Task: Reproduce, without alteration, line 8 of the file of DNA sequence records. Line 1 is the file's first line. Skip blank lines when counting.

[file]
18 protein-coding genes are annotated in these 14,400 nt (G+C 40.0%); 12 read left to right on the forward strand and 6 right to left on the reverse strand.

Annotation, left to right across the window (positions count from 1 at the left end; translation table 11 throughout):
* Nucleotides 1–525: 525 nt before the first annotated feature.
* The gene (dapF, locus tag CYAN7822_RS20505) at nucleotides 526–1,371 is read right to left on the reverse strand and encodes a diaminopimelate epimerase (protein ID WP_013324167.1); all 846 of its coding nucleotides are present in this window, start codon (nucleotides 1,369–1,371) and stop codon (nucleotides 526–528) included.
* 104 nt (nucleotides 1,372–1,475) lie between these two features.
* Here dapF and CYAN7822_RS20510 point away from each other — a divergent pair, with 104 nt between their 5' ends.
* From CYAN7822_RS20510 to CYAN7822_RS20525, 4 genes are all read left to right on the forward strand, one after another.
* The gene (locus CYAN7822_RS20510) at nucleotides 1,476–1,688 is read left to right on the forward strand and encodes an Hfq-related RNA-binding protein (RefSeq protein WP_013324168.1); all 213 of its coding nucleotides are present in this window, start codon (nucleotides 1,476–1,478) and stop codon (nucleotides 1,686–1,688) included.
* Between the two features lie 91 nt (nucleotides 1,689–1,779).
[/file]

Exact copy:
* The gene (locus CYAN7822_RS20510) at nucleotides 1,476–1,688 is read left to right on the forward strand and encodes an Hfq-related RNA-binding protein (RefSeq protein WP_013324168.1); all 213 of its coding nucleotides are present in this window, start codon (nucleotides 1,476–1,478) and stop codon (nucleotides 1,686–1,688) included.